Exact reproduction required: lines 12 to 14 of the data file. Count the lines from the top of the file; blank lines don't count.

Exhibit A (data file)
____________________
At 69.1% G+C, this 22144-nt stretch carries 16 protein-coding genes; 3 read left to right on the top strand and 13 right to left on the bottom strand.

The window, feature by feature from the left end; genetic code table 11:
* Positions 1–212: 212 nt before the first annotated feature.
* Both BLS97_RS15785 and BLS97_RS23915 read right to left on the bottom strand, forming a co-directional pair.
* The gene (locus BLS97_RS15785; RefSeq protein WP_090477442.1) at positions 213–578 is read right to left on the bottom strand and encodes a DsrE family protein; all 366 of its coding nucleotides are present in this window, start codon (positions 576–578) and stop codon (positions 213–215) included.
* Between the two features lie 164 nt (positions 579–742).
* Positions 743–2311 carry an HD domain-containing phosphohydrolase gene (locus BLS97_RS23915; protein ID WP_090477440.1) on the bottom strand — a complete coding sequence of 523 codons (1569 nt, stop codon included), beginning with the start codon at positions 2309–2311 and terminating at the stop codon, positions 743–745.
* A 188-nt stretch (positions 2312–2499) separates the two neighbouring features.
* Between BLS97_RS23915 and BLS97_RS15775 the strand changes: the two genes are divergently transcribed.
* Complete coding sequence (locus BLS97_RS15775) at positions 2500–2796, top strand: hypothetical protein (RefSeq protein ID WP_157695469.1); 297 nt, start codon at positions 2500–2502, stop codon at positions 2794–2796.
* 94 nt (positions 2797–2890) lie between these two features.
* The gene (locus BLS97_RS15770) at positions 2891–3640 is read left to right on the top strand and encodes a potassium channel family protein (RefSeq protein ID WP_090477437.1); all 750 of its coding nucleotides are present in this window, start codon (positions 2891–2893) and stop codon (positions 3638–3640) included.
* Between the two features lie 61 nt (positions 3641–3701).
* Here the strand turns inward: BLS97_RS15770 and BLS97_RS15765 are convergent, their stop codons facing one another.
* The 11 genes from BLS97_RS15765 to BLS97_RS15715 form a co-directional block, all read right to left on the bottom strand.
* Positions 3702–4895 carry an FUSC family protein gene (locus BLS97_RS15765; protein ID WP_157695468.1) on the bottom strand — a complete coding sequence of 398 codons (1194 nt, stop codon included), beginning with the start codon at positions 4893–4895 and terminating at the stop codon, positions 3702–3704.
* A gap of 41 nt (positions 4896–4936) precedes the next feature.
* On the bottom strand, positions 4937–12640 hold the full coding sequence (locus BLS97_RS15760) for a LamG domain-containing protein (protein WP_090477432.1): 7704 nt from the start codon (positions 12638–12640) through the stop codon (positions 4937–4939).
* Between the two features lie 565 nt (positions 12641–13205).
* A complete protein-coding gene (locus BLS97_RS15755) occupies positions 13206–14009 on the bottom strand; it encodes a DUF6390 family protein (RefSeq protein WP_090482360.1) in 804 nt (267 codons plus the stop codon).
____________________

* The gene (locus BLS97_RS15770) at positions 2891–3640 is read left to right on the top strand and encodes a potassium channel family protein (RefSeq protein ID WP_090477437.1); all 750 of its coding nucleotides are present in this window, start codon (positions 2891–2893) and stop codon (positions 3638–3640) included.
* Between the two features lie 61 nt (positions 3641–3701).
* Here the strand turns inward: BLS97_RS15770 and BLS97_RS15765 are convergent, their stop codons facing one another.